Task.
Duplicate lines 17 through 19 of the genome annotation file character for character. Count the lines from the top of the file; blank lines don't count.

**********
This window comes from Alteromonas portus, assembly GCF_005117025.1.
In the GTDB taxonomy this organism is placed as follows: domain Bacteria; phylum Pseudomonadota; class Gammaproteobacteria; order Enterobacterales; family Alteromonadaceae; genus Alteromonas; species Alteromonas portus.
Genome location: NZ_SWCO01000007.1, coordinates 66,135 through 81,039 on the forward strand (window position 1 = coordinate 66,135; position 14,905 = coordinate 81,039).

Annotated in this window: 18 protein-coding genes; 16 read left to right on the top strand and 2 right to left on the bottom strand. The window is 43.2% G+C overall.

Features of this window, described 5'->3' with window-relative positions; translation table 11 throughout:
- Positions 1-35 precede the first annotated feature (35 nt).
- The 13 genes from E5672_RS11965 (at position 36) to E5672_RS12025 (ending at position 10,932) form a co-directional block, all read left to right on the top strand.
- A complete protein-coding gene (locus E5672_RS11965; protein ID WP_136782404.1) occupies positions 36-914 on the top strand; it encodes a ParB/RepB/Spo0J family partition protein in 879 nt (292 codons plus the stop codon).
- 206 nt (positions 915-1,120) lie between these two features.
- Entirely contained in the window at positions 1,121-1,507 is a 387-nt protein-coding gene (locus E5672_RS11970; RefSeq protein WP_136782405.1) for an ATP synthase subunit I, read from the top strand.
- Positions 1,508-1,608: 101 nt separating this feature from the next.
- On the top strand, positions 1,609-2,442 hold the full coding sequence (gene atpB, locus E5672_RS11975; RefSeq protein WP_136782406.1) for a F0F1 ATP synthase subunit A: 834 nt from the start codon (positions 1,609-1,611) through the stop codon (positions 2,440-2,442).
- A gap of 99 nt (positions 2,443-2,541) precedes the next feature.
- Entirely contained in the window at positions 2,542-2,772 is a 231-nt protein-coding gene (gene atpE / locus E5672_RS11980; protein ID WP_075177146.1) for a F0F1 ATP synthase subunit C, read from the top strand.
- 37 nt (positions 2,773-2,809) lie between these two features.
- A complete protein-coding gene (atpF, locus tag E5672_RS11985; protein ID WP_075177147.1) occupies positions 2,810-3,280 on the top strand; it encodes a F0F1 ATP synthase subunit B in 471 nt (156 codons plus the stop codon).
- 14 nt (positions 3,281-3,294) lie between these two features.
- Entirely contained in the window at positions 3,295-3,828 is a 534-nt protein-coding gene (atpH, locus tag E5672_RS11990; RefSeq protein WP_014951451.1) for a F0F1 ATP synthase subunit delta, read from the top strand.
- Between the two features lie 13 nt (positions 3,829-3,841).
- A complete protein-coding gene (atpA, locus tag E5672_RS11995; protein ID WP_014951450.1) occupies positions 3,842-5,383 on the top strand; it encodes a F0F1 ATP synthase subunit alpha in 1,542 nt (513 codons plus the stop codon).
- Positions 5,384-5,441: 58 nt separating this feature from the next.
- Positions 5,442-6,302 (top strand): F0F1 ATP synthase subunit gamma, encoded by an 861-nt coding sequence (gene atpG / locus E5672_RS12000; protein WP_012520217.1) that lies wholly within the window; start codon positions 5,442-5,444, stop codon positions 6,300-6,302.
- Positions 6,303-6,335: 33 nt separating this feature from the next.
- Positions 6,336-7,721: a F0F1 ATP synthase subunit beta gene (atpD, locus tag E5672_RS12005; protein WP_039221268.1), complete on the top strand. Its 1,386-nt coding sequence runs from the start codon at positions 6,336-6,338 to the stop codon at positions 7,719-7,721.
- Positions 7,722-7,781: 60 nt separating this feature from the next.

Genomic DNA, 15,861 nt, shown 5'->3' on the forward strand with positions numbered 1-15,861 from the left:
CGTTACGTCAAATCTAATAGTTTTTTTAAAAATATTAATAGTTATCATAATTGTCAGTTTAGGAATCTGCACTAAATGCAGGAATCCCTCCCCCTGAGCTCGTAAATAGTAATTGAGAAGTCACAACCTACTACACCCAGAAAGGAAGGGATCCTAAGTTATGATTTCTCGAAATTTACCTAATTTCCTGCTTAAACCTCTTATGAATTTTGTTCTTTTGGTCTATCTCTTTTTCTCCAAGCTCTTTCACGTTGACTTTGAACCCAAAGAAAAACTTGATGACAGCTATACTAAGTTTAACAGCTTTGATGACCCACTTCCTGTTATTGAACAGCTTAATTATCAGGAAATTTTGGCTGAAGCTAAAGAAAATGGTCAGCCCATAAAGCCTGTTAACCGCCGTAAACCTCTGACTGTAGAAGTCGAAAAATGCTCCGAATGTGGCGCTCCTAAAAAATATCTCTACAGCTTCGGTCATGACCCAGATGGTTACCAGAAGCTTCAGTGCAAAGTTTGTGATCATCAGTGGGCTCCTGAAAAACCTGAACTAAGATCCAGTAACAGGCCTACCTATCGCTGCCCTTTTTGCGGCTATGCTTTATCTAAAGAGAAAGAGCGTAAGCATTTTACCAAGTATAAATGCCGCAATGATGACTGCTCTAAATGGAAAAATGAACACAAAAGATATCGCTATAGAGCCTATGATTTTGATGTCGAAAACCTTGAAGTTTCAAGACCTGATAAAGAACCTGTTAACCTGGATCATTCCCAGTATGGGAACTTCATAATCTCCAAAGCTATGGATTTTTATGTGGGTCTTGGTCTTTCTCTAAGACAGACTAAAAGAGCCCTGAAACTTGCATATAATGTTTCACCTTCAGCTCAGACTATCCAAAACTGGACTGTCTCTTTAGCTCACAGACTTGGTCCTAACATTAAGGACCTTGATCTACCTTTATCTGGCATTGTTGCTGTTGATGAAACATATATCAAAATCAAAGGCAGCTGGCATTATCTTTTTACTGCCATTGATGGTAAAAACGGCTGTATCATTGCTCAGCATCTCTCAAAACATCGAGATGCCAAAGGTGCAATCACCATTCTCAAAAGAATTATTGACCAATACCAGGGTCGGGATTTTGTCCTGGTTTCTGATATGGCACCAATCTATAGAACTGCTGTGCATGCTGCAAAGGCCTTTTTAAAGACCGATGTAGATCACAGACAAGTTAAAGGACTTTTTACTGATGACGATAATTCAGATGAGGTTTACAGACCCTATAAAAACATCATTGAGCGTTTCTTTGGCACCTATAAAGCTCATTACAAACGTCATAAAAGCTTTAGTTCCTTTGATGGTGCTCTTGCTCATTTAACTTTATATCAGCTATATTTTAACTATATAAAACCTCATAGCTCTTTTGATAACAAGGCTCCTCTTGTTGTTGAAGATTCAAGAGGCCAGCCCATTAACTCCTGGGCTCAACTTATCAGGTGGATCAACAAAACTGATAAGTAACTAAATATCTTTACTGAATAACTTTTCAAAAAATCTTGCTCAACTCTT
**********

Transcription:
- 14 nt (positions 3,281-3,294) lie between these two features.
- Entirely contained in the window at positions 3,295-3,828 is a 534-nt protein-coding gene (atpH, locus tag E5672_RS11990; RefSeq protein WP_014951451.1) for a F0F1 ATP synthase subunit delta, read from the top strand.
- Between the two features lie 13 nt (positions 3,829-3,841).